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  • XENONnT misst Signale von Sonnen-Neutrinos

    Auf der IDM-Konferenz in L'Aquila (Italien) hat die XENON-Kollaboration heute bekanntgegeben, erstmals Neutrinos aus von der Sonne mittels Kernrückstoss-Signalen gemessen zu haben. Die nachgewiesenen Neutrinos werden im Sonneninneren bei Kernzerfällen des Isotops Bor-8 erzeugt. Wenn sie mit den Atomkernen des XENONnT Detektors zusammenstossen, entstehen niederenergetische Kernrückstösse.
    UZH Professorin Laura Baudis ist mit ihrer Gruppe mit entscheidenden Beiträgen zum Detektor und zu der Analyse am XENONnT Experiment beteiligt.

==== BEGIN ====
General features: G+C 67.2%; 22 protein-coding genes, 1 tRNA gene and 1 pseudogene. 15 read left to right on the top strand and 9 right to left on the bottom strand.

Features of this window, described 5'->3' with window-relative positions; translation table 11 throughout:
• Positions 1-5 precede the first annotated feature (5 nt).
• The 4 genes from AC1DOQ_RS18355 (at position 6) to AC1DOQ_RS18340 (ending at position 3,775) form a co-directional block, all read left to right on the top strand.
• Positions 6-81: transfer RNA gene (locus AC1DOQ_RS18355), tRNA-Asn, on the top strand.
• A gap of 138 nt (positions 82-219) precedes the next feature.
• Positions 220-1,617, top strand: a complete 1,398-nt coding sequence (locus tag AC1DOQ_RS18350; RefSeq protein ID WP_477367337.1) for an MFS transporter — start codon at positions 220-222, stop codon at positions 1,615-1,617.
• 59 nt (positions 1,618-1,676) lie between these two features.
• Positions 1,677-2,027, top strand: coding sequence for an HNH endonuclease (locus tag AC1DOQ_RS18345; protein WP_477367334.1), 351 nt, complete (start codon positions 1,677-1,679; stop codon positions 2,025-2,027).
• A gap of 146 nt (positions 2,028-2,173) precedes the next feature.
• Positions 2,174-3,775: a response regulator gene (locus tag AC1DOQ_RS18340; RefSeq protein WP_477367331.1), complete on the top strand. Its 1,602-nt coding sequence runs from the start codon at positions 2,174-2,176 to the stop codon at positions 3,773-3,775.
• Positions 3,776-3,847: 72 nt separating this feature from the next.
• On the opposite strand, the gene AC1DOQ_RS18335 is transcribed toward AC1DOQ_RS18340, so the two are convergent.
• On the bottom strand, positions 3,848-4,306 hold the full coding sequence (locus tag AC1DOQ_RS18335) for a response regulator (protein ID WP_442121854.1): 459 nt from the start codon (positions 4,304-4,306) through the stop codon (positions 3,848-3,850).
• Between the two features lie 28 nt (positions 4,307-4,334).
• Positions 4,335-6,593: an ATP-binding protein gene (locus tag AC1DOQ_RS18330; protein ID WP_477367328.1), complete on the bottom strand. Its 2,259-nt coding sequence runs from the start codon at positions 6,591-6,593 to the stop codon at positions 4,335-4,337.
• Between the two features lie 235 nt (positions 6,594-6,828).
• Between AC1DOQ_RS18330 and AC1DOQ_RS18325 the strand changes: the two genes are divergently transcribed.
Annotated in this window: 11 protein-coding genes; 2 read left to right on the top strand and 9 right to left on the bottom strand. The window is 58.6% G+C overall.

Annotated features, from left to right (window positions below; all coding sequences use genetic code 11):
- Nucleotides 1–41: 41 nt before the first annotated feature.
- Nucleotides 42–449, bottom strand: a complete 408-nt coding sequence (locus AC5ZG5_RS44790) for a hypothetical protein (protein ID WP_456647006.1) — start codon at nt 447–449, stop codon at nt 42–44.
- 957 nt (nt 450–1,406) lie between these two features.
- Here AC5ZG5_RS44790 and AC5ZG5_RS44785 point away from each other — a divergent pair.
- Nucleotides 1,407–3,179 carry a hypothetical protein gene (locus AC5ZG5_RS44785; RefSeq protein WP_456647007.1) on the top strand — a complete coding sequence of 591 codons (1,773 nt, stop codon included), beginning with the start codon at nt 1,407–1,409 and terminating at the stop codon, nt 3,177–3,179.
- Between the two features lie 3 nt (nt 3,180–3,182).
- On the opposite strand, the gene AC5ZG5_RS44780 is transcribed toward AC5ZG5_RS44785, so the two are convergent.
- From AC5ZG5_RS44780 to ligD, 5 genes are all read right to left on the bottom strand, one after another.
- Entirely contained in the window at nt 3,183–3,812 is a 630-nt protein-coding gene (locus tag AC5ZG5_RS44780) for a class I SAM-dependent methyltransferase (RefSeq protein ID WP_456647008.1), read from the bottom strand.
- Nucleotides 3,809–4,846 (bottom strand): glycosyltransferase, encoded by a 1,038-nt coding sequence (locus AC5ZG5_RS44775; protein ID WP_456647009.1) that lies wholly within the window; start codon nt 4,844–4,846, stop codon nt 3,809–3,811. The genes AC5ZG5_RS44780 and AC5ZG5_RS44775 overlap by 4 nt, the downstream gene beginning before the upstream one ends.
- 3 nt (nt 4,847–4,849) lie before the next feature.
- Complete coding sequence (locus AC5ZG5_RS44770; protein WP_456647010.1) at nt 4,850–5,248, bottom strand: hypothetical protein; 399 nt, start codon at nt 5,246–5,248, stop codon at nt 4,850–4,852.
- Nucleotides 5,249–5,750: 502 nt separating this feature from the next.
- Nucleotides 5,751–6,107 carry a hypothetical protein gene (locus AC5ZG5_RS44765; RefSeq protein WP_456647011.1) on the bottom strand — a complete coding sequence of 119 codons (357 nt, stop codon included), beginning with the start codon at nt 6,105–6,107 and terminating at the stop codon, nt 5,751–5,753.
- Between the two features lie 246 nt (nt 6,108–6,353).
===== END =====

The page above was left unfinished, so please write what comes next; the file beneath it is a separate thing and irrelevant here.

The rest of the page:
• Gabriela Rodrigues Araujo

    Congratulations to Gabriela Rodrigues Araujo

    for winning the CHIPP prize 2024 for the best PhD thesis on Advancing Neutrinoless Double Beta Decay Search with LEGEND and MONUMENT, and Exploring Passive Neutrino Detectors with PALEOCCENE 

  • Observation of J/ψ decaying to four muons

    CMS publication of  the first observation of  J/ψ decaying to four muons  in PRD  with a significant contribution of the UZH CMS group

  • Single-photon detection using large-scale high-temperature MgB₂ sensors

    New publication on single-photon detection in magnesium diboride quantum sensors operating at 20 K by Ilya Charaev and in Nature Communications

  • Dunkle Materie unter dunklen Tannen

    Die Uni Zürich ist jetzt dank Neuzugang Björn Penning Mitglied bei einem abenteuerlichen Dunkle-Materie-Experiment.